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Boston Red Sox Holiday Wish List

Triston Casas runs to first base after batting on the road for the Boston Red Sox.

The Red Sox have some free agents to sign and internal changes to make for a successful 2024 season in the competitive AL East.

The Boston Red Sox have finished with a losing record the past two seasons. In order to get back to the playoffs, here is a holiday wish list to make Red Sox Nation happy.

Ownership Opens the Checkbook

The Red Sox were never going to sign SP/DH Shohei Ohtani. To go from the bargain bin to one of the most lucrative contracts ever signed by a professional athlete would be a change of character rivaling that of the Grinch. But is it too much to ask to sign someone that will make the All-Star Game? The only relevant name on the roster today is 3B Rafael Devers. After that there are players with potential and some names that thrived in the past. However, I fear the best days for SP Chris Sale and SS Trevor Story are behind them.

The Fenway Sports Group headed by John Henry and Tom Werner have gotten complacent in Boston. Four World Series this century is great but to be one of the most valuable sports teams in the world and have a payroll that ranks 13th in the MLB is borderline criminal. The New York Yankees and Los Angeles Dodgers are the two MLB teams above the Red Sox in value. Both of these teams have spent this offseason, while the Sox have yet to make a splash. Complacency kills competitiveness, especially in the owners box. The Sox are not a mid-market team, so they should not try to play like one. Changing the boss in the front office will only take a team as far as the leash ownership gives them to work with.

Starting Pitching

Currently, the Sox need another arm (preferably two) to complement SP Brayan Bello. Chris Sale is no longer a realistic option in a starting rotation, more on him later.  Boston starters averaged under five innings pitched per start. There are some potential young arms to join Bello, but fans still desire some stable arms. Complete games have gone the way of the dodo bird, but a quality starter can still expect to cover at least 6 innings.

SP Jordan Montgomery is the creme of the crop but there are plenty of other options out there. Plus, SP Marcus Stroman is an option to generate outs. But SP Yoshinobu Yamamoto could very well be the best option available. The Sox spent on OF Masataka Yoshida last year, so maybe they will be willing to spend on Yamamoto too. After the up and downs Yoshida had last season, I for one would rather see an investment in a proven MLB starter.


OF Tyler O’Neil is a nice addition but the Red Sox need more changes than trades or free agency can make. For the players currently on the team from last year, it all comes down to three words… fundamentals, fundamentals, fundamentals. Outfielders throwing to the wrong base, poor throws on ground balls, and other miscues must be cut down to raise the Sox defense from 28th in MLB. Also, I don’t think it is a coincidence that the two teams in the World Series averaged the fewest errors per game last season. In the playoffs, defense and pitching win championships, two things the Sox sorely lack.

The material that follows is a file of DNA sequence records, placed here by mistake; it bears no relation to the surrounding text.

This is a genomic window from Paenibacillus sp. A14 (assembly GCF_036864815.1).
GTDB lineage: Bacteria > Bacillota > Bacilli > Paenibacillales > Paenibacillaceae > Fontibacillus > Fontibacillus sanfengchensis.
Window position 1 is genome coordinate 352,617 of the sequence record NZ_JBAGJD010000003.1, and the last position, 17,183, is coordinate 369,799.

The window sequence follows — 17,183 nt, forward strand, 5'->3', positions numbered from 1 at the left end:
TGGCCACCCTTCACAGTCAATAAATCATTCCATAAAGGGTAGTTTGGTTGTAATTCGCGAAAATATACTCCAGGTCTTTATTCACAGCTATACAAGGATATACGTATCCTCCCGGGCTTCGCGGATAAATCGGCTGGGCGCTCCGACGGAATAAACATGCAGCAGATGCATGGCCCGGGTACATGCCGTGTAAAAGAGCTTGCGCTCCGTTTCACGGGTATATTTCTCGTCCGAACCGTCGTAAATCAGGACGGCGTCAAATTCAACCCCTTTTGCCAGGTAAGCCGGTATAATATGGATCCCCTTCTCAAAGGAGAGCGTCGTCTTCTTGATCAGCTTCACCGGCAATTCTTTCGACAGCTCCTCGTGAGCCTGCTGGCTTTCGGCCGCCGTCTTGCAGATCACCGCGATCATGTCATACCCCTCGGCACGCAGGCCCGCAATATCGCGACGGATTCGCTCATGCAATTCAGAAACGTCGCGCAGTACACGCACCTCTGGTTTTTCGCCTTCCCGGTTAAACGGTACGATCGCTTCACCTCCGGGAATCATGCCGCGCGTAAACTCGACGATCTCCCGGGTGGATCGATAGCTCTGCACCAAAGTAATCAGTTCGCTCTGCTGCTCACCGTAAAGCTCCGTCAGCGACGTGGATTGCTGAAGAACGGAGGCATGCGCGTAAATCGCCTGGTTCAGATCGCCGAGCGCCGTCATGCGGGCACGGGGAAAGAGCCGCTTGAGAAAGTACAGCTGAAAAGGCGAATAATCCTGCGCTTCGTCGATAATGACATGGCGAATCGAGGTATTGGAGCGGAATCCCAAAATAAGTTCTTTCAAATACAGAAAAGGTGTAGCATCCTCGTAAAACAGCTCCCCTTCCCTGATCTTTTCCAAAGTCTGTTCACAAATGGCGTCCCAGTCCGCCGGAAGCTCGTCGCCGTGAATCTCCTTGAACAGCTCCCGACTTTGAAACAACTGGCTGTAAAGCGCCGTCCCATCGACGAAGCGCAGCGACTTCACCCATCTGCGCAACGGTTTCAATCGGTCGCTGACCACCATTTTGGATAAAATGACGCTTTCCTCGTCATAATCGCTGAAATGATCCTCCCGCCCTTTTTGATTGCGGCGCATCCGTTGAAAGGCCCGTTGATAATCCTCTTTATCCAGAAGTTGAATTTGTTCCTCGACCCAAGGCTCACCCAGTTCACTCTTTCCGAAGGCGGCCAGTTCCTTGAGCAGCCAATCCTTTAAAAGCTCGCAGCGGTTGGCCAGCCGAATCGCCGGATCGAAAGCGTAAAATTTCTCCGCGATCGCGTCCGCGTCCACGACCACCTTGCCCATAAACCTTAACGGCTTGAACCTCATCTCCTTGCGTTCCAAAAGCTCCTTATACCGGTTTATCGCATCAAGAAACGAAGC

Offensive Firepower

Devers had a solid year but cannot be expected to hit a team to the playoffs when the pitching and defense are as poor as they were last year. As fan favorite DH David Ortiz has pointed out many times, the kid needs some protection in the lineup. DH Justin Turner and OF Adam Duvall were reliable bats last season, but they are free agents. 1B Tristan Casas should continue to develop as a hitter, so there is a chance for internal progress. A major signing to bolster the offense would go a long way to showing the clubhouse and the fans that the Red Sox are serious about competing in 2024. 

A Healthy Chris Sale

I am calling this a “Wish List” for a reason. A healthy Chris Sale could be a force to be reckoned with. Alas, it is more likely that Boston fans will have to remember the words of the local, small-time band Aerosmith and dream on when it comes to this hope. Sale had a five-year, $145 million contract begin in 2020. Since that signing, he has made just under $75 million while pitching 151 innings. This works out to a rate of about $496,076 per inning pitched. Not exactly a return-on-investment worthy of Wall Street.

Based on Sale’s injury history on and off the field, the best path moving forward may be using Sale out of the bullpen. A season worth of Sale would be a sight for sore eyes and likely a relief (pun intended) for a player that has struggled to stay on the field. Have Sale available out of the bullpen to throw two to three innings every few days may help him maintain his health. To work up to being a starter again for a season seems unrealistic. If he pulls it off, I will be the first to cheer, but maybe it’s time to re-evaluate his role in the organization.

Final Holiday Plea

Craig Breslow has said the right things but has yet to walk the walk. Does anyone else find it concerning that Breslow has the same initials (CB) as recently canned Chief of Baseball Operations Chaim Bloom? I fear the financial leash he is on is no longer than the one that led to Bloom’s firing. Maybe Red Sox ownership will join in the spirit of giving that is a part of the holiday season to give back to the fans that will follow the team through thick and thin. Until then, Sox fans will have to settle for being treated like we’re on the naughty list and gettin nuttin for Christmas this year.

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